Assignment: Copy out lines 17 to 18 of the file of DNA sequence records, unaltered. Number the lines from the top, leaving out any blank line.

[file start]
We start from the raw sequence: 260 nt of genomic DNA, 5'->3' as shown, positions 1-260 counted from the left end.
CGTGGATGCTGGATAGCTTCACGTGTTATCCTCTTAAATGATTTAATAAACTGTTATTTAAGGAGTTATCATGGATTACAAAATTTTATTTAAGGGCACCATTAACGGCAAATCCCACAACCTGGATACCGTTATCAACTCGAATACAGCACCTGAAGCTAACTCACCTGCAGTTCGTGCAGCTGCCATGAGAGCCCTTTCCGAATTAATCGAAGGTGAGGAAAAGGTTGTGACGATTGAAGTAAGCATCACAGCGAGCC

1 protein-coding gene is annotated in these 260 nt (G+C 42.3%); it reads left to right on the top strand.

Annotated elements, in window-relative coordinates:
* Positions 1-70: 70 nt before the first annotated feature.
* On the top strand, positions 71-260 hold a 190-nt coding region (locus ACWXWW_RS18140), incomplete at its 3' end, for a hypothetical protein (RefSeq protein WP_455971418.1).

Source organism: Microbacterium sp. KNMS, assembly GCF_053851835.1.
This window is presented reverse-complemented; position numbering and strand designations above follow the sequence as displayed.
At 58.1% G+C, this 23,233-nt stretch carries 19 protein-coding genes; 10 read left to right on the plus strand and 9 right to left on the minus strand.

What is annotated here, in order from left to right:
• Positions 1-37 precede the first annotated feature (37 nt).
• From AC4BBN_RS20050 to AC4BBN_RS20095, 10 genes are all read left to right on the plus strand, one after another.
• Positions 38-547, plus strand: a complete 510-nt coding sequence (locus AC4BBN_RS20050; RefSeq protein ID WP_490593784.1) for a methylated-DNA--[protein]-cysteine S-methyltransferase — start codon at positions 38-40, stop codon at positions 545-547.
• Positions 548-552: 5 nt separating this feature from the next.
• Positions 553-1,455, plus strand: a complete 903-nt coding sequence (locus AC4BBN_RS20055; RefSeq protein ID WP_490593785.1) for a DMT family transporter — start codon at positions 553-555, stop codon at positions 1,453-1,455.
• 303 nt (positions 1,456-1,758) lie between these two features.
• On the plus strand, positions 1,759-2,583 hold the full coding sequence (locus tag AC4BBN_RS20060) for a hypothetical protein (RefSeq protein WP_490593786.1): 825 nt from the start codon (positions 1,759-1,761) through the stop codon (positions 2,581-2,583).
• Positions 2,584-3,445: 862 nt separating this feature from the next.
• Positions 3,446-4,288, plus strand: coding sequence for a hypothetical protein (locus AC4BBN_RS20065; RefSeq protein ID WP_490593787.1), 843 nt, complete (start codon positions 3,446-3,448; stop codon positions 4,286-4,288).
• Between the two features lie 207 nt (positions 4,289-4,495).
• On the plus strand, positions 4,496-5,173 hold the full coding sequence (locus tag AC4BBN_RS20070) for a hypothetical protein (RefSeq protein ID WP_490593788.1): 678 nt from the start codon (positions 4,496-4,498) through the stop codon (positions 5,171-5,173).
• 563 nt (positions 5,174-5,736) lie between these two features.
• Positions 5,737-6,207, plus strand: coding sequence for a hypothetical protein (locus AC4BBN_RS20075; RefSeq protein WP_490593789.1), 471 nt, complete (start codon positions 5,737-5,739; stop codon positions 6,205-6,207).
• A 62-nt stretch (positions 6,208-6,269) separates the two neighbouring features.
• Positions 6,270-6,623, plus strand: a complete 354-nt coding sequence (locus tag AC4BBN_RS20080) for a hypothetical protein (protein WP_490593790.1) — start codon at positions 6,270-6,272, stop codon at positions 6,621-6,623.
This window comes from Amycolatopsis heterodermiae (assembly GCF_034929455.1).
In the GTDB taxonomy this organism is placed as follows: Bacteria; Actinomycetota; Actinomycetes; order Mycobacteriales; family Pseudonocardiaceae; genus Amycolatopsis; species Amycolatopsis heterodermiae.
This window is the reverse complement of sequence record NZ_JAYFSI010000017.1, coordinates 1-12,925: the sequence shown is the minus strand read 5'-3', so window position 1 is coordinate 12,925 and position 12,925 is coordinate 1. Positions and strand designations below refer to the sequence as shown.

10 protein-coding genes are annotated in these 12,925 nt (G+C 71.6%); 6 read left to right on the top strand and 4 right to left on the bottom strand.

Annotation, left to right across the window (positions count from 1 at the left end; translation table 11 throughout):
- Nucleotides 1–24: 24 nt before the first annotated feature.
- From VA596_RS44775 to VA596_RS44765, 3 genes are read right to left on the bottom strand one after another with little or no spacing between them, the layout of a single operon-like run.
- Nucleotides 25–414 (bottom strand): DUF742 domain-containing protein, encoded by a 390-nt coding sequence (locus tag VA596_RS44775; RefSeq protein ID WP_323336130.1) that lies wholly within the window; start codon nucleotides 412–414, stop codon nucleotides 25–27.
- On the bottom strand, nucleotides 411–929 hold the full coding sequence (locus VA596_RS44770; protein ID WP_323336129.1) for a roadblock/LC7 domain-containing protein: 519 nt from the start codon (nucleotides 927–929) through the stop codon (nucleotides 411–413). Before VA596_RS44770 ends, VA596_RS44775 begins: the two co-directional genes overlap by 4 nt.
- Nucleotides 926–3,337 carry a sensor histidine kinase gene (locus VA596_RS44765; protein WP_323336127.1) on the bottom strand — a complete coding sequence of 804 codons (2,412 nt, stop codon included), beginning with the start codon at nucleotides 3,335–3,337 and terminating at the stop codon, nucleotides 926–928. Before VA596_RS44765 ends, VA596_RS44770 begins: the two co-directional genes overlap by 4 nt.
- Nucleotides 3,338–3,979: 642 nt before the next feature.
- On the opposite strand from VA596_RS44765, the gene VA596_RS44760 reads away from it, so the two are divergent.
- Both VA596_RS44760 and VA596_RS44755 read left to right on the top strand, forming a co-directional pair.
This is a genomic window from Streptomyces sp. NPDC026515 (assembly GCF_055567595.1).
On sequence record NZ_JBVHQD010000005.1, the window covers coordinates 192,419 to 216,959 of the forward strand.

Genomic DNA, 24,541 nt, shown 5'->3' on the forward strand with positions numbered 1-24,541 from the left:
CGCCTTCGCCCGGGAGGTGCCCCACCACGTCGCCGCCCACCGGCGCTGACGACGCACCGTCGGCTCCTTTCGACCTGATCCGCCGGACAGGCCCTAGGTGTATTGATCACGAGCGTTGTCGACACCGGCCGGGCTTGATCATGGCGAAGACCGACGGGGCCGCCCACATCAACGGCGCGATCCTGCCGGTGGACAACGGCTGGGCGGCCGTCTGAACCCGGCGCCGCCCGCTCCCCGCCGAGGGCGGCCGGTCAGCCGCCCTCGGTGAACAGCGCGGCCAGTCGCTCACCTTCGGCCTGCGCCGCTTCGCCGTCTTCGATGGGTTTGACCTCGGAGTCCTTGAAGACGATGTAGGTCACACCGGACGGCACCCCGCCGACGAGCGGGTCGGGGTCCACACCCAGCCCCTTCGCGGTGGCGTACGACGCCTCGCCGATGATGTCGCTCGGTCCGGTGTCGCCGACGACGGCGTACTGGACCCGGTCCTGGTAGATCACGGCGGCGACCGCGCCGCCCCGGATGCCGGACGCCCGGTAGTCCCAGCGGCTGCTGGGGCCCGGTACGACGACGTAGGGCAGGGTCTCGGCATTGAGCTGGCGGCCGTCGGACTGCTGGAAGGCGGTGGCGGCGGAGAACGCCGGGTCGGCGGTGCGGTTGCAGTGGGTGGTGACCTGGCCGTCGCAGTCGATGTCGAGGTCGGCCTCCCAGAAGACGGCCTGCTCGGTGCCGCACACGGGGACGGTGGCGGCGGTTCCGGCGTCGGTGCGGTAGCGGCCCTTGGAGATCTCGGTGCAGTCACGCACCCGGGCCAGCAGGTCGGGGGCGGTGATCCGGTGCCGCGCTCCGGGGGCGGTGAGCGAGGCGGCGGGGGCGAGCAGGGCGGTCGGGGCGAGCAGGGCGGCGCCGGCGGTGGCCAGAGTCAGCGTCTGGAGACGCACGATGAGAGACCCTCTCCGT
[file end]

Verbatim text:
• On the plus strand, positions 1,759-2,583 hold the full coding sequence (locus tag AC4BBN_RS20060) for a hypothetical protein (RefSeq protein WP_490593786.1): 825 nt from the start codon (positions 1,759-1,761) through the stop codon (positions 2,581-2,583).
• Positions 2,584-3,445: 862 nt separating this feature from the next.